Towards the end of a session in Dhaka in late November at the Hay Literature Festival, where my book on Bangladesh was launched, when the moderator, Qayyum Khan, also a freedom fighter, opened the floor to questions, one man spoke cryptically, asking me about what can a small country do when it is surrounded by a larger country. He was clearly alluding to India and Bangladesh.
I said there were similar concerns in Mexico about the US, in Myanmar about China, and in other smaller countries surrounded by a bigger one. The man seemed unconvinced; India, being bigger, was not doing enough, he seemed to say.
Later that week I met a few Indians living in Bangladesh—as officials or corporate executives—and I heard another complaint: Bangladeshis don’t trust us in spite of what we did for them. That was a clear reference to the 1971 liberation war, when some 10 million East Pakistani refugees found home in India, and India supported the Mukti Bahini and retaliated when Pakistan attacked India 43 years ago this week.
The Pakistani army surrendered within two weeks; Bangladesh was free; Indian troops returned to India within months, and a large majority of the refugees went home to Bangladesh. India played a major role in Bangladesh’s independence but it cannot continue to seek gratitude. Bangladeshis remind India that their country’s birth was to India’s strategic advantage, and indeed many Indian soldiers died, so did hundreds of thousands of Bangladeshi civilians, and perhaps as many as a quarter million women were raped. Could Indians be sensitive to that suffering?
And yet, four decades after the war, many in India feel Bangladesh is ungracious, if not ungrateful, and many in Bangladesh think India is deeply patronizing. To that, add governmental failure on both sides to agree on sharing rivers, to increase cross-border trade, and making travel easier. Sometimes, travelling across the border gets bloody. A year ago in Chittagong, a businessman recalled how in 1971 when he was a boy he knew of children reaching the Indian border hoping to cross it to safety, even as Pakistani troops patrolled the border, trying to prevent refugees from fleeing. Would-be refugees would wait for Indian jawans to signal when it was safe to cross the border. Once they were across, jawans would lift them and take them to safety.
I liked hearing that story, until he added: “Why, then, does the Border Security Force (BSF) now shoot poor Bangladeshis at the border?” Bangladeshis want to buy Indian cows; they want to sell Tangail saris, he said, and told me about videos he had seen on the Internet which showed BSF jawans beating poor peasants. Reports from credible human rights groups have documented disproportionate force on the border. That does not inspire trust, nor does it make Bangladesh grateful towards India. Ghosh’s novel is set in Kolkata, Dhaka and London, and weaves together memories across time and place. Central to its plot is the division of Bengal.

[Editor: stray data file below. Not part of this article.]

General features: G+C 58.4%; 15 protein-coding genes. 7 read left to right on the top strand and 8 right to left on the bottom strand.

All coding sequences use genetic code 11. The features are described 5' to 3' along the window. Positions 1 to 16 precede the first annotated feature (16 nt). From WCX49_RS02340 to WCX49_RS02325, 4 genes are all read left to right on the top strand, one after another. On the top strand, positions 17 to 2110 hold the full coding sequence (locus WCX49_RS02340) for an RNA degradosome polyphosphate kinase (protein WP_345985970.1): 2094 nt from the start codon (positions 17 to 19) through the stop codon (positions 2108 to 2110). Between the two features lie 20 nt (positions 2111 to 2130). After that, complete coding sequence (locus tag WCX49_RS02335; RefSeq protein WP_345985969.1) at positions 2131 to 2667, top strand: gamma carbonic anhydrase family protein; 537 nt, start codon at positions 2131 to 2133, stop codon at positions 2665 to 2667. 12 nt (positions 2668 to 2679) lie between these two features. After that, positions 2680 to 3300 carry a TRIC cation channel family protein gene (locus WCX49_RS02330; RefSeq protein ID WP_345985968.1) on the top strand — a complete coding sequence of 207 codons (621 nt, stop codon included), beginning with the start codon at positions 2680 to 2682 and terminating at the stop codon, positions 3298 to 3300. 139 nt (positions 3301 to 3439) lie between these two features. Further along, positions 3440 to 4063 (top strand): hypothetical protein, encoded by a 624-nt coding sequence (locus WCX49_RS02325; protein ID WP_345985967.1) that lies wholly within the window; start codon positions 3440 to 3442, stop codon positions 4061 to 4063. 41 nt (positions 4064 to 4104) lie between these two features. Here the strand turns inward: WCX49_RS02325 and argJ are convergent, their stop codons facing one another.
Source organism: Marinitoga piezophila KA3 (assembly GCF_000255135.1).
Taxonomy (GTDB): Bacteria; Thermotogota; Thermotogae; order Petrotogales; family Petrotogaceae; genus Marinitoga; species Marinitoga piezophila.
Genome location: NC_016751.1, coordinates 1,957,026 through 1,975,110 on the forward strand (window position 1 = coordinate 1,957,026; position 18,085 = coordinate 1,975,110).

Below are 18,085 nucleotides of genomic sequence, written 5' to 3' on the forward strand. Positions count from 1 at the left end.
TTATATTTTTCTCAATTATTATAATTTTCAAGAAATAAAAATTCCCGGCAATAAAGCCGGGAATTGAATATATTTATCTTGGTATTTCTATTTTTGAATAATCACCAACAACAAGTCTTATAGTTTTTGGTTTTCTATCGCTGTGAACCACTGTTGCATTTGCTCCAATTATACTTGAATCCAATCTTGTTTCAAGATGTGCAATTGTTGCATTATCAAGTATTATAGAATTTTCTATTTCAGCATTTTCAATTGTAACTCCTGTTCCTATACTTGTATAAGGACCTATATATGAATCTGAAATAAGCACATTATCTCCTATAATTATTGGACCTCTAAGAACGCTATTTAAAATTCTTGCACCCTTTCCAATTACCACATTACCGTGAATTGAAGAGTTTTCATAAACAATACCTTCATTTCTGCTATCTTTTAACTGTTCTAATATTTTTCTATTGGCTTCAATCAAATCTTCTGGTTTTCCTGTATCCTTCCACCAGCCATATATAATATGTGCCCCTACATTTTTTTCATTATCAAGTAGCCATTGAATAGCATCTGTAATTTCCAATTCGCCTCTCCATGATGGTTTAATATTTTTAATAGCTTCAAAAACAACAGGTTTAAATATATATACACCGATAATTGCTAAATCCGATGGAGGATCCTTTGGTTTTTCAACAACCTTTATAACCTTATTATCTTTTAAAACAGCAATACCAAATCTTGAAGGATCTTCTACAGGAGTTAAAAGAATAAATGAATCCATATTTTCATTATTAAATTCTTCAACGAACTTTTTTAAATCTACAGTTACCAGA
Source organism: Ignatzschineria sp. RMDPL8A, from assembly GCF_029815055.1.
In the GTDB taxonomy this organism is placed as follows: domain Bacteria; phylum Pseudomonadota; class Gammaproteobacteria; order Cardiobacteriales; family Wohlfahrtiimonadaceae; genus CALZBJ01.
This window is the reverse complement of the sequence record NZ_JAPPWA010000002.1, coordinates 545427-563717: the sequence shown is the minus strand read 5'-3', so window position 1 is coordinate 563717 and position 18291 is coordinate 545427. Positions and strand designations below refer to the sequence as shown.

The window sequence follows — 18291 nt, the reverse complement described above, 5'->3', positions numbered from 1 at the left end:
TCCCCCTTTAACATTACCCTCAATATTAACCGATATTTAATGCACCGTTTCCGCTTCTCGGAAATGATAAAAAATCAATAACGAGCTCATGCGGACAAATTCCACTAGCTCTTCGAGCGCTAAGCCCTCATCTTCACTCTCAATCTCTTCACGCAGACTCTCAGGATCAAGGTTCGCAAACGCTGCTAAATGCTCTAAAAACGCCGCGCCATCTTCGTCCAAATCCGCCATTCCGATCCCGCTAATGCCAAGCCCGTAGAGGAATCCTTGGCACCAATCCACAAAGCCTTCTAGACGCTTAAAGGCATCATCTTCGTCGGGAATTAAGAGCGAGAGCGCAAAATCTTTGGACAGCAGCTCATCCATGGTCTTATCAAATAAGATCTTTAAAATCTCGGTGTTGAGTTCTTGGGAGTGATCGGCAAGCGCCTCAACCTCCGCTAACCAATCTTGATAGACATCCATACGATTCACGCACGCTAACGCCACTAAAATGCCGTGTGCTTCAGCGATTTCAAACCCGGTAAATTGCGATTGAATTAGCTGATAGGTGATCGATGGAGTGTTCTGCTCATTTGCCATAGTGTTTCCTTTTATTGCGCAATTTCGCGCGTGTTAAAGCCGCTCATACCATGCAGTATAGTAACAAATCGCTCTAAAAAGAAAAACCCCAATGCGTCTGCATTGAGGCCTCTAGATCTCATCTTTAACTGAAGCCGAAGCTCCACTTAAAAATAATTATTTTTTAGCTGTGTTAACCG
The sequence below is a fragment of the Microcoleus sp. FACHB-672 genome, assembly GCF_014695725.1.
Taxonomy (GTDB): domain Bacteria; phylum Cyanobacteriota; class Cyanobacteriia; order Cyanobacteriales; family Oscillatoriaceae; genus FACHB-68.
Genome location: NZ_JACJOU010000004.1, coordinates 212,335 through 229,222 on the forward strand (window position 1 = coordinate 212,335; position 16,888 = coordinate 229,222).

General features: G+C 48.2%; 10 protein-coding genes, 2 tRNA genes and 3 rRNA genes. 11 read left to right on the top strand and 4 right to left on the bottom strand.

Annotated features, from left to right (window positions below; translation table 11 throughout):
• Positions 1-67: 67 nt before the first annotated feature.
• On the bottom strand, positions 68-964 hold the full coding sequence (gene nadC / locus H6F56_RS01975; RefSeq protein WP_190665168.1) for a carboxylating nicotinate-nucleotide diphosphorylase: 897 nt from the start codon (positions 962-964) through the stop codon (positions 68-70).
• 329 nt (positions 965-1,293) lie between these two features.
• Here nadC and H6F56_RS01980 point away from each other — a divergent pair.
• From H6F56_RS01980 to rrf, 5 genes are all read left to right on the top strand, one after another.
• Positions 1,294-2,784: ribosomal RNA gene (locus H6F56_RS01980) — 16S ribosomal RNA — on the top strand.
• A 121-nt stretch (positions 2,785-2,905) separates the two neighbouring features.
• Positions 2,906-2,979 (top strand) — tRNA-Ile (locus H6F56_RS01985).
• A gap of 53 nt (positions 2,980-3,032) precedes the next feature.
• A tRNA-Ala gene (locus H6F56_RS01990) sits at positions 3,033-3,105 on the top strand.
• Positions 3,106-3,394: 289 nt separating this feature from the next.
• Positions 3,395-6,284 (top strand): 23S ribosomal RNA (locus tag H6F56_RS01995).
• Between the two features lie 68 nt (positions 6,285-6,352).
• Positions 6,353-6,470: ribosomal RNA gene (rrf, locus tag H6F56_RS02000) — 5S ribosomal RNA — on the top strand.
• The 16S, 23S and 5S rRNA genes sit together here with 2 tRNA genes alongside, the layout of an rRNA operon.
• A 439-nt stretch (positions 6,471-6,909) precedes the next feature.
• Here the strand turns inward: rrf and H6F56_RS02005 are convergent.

A grandmother is planning to visit Dhaka and asks innocently if she would be able to see the border from her plane. Her son laughs and asks her if she thought that the border was a long black line with green on one side and scarlet on the other, “like it was in a school atlas”. But that was not what she meant, not at all. Surely there is something, she thinks, “trenches perhaps, or soldiers, or guns pointing at each other, or even just barren strips of land. Don’t they call it no-man’s land?…[i]f there aren’t any trenches or anything, how are people to know?…What was it all for then—Partition and all the killing and everything—if there isn’t something in between?” There was an enchantment in those lines, Ghosh wrote later.
The men who marked the borders believed “that there was something admirable in moving violence to the borders…(they hoped) once they had etched their borders, the two bits of land would sail away from each other…” But instead of a separation, they had created an irony, “that there had never been a moment…(when) Dhaka and Calcutta were more closely bound to each other than after they had drawn their lines—so closely that I, in Calcutta, had only to look into the mirror to be in Dhaka; a moment when each city was the inverted image of the other, locked into an irreversible symmetry by the line that was to set us free—our looking-glass border”.
Once again, it was a novelist who captured the larger truth better than coordinates on a map could, giving the answer to the questions full of misunderstandings—from the Bangladeshi in the audience, and from the Indian living in Dhaka, each nursing his private grievance, creating his own wall across the border.
Salil Tripathi is a writer based in London.